NPR – An interview with H. Gilbert Welch, professor of medicine, on the issue of overmedicalization, in light of a recent controversial comment by Dallas Mavericks owner Mark Cuban, who suggested that people should have their blood tested on a quarterly basis.
In the News
LA Weekly – Cites a 2012 Dartmouth study that calls for regulatory limits for arsenic in food, including rice and fruit juices.
Valley News – Features Tracy Pope, administrative coordinator at Geisel, and organ recipient, who organized flag-raising ceremonies to mark Annual Donate Life Month, which will take place at Valley Regional Hospital on Wednesday.
NHPR – As a guest on “The Exchange,” Gil Fanciullo, professor of anesthesiology, discusses the problem of opioid overdoses and the state’s responses to it, including a new prescription drug monitoring program.
The Washington Post – Discusses a recent book by H. Gilbert Welch, professor of medicine, titled Less Medicine, More Health: 7 Assumptions That Drive Too Much Medical Care, which argues against overmedicalization.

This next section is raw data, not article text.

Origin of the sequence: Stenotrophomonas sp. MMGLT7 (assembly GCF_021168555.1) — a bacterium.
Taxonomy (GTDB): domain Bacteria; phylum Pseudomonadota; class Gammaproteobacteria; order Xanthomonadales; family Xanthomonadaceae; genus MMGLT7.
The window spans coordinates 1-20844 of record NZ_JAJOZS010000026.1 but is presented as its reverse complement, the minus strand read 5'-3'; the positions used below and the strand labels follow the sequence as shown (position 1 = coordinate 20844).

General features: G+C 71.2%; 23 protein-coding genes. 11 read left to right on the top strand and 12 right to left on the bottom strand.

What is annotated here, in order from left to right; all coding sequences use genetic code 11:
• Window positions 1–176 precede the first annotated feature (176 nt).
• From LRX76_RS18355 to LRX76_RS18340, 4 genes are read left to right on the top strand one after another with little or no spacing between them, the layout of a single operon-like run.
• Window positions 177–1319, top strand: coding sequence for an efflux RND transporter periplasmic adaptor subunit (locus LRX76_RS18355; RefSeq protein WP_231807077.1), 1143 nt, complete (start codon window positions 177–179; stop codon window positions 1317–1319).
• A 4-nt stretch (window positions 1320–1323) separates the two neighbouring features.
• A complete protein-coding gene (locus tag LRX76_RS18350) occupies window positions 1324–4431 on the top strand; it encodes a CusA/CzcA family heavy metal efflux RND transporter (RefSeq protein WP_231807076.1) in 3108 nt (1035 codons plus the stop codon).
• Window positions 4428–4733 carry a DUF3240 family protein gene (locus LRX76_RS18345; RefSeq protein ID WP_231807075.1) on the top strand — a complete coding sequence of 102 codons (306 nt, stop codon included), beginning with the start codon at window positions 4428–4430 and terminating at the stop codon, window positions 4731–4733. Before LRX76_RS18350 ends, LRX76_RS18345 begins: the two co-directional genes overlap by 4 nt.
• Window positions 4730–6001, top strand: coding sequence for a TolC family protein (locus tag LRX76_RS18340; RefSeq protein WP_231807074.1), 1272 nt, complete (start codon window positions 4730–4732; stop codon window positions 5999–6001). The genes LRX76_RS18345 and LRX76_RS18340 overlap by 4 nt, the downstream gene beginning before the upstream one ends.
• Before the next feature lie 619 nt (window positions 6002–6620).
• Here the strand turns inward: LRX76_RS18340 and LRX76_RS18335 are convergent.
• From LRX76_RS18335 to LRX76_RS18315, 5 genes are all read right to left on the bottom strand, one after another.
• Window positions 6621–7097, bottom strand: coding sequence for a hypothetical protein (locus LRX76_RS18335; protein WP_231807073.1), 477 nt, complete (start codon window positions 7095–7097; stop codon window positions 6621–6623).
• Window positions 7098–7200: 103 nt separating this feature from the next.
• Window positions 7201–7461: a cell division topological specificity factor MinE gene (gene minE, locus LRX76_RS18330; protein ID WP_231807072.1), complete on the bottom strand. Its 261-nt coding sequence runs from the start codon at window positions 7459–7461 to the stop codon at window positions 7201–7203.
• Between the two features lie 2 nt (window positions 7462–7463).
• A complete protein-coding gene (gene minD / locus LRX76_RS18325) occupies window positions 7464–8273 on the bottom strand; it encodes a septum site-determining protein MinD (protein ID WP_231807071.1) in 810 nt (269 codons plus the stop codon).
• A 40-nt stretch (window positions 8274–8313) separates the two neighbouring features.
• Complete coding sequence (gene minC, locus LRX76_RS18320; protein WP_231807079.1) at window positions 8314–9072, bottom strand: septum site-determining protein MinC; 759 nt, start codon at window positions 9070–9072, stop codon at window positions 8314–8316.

ABC News – Points to Dartmouth research, which found that regular apple-eaters filled out marginally fewer prescriptions for medications than those who did not eat apples regularly, and found an insignificant difference in doctor visits between the two groups.
Buffalo News – Cites Dartmouth Atlas statistics, which show that Buffalo places in the bottom half of the nation’s regions for the overall number of physicians.
Valley News – Features photographs of Geisel students during the recent national Match Day ceremony held at Dartmouth-Hitchcock.
The Wall Street Journal – In this opinion piece, H. Gilbert Welch, professor of medicine, argues against “knee-jerk medicine,” in which doctors attempt to “fix” patients’ ailments by prescribing more medications or procedures, as opposed to taking a less invasive approach.
Daily Mail – Continued coverage on research led by Jay Dunlap, professor of genetics, which concluded that some fungi emit light to attract insects at night, which then spread their fungal spores around.